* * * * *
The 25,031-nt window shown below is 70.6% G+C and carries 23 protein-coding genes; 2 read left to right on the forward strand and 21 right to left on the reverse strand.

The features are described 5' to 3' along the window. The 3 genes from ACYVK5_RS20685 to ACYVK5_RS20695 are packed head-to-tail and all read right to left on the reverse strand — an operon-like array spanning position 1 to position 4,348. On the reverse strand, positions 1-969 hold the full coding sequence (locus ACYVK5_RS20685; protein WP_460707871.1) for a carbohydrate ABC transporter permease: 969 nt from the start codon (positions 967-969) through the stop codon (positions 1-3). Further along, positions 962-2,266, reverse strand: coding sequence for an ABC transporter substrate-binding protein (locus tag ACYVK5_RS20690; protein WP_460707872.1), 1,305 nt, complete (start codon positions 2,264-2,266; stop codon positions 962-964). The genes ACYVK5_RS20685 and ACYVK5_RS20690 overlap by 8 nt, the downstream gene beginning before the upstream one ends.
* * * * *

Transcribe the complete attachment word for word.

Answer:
The 25,031-nt window shown below is 70.6% G+C and carries 23 protein-coding genes; 2 read left to right on the forward strand and 21 right to left on the reverse strand.

The features are described 5' to 3' along the window. The 3 genes from ACYVK5_RS20685 to ACYVK5_RS20695 are packed head-to-tail and all read right to left on the reverse strand — an operon-like array spanning position 1 to position 4,348. On the reverse strand, positions 1-969 hold the full coding sequence (locus ACYVK5_RS20685; protein WP_460707871.1) for a carbohydrate ABC transporter permease: 969 nt from the start codon (positions 967-969) through the stop codon (positions 1-3). Further along, positions 962-2,266, reverse strand: coding sequence for an ABC transporter substrate-binding protein (locus tag ACYVK5_RS20690; protein WP_460707872.1), 1,305 nt, complete (start codon positions 2,264-2,266; stop codon positions 962-964). The genes ACYVK5_RS20685 and ACYVK5_RS20690 overlap by 8 nt, the downstream gene beginning before the upstream one ends.